Keywords: German Accounting,Accounting Research,HGB,Code Law,Legal System,Socioeconomic-Environment,Institutional Settings,SME,Book-Tax-Conformity,Debt Financing,Accounting History
    JEL: K22 M41 N00 N24 N44
    Date: 2013
  17. By: Bram Verhees; Rob Raven; Frank Veraart; Adrian Smith; Florian Kern
    Abstract: This paper reviews the developments of solar photovoltaic technology in the Netherlands. Despite the recent boom in PV industries and deployment around the globe, the Dutch have until now not experienced major growth in the diffusion of PV electricity generation. But this is only part of the story. This paper focuses on the question why PV is still around in the Netherlands despite, at times, harsh policy and socio-economic contexts. It builds upon a recently developed framework from the field of transition studies that distinguishes between shielding, nurturing and empowerment of sustainable innovations. A historical description is combined with an analysis of niche space to show how PV advocates have been able to strategically secure and shape protective measures over four decades in the context of harsh regime selection environments. The paper suggests how further analysis with the shielding-nurturing-empowerment framework can learn from this exploratory study on PV innovation in the Netherlands.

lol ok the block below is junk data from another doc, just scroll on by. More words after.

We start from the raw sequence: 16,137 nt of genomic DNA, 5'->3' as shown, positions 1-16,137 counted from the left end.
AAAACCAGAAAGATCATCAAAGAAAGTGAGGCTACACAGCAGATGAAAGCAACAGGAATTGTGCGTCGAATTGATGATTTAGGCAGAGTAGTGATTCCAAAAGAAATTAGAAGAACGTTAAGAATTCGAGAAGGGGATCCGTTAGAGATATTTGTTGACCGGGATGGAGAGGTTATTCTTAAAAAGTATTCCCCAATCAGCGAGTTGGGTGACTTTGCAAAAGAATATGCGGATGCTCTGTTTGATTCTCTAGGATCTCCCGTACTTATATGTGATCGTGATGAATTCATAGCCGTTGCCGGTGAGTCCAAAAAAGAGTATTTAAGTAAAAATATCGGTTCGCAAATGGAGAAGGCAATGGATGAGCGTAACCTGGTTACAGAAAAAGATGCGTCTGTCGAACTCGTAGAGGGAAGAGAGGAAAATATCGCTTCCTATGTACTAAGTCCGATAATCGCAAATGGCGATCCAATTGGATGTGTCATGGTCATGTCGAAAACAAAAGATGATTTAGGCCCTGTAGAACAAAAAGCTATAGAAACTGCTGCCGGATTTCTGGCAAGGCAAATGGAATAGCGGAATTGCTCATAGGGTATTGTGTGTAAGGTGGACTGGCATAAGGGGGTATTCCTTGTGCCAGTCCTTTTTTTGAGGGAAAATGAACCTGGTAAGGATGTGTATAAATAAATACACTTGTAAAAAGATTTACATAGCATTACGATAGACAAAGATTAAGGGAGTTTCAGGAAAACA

Keywords: Strategic Niche Management, protective space, shielding, nurturing, empowering, solar PV.
    Date: 2012–09
  18. By: Srinuan, Chalita; Srinuan, Pratompong; Bohlin, Erik
    Abstract: This paper aims to explore the price plans offered by Thai mobile operators and analyse the role of demand characteristics in the development of new price plans. The paper also shows how demand affects a firm's degree of innovativeness in terms of the number of new price plans. The empirical qualitative analysis is based on an original data set from several secondary data sources and includes all the price plans offered in the history of the Thai mobile communications market between 2002 and 2010. The results show that mobile operators have introduced several innovative price plans to attract and retain their consumers. Although a greater number of price plans can increase competition among operators, some have complex combinations that may lead to confusion for consumers. A price comparison programme should therefore be implemented by the telecom regulator to ensure that consumers receive correct and complete information about the price plans. Most studies, by far, have not extensively discussed this mobile communications market in detail and the effect of innovation on competition between firms in the mobile communications industry, in particular the development of innovation in developing countries. --
    Keywords: pricing strategies,mobile communications market,innovation,Thailand
    Date: 2012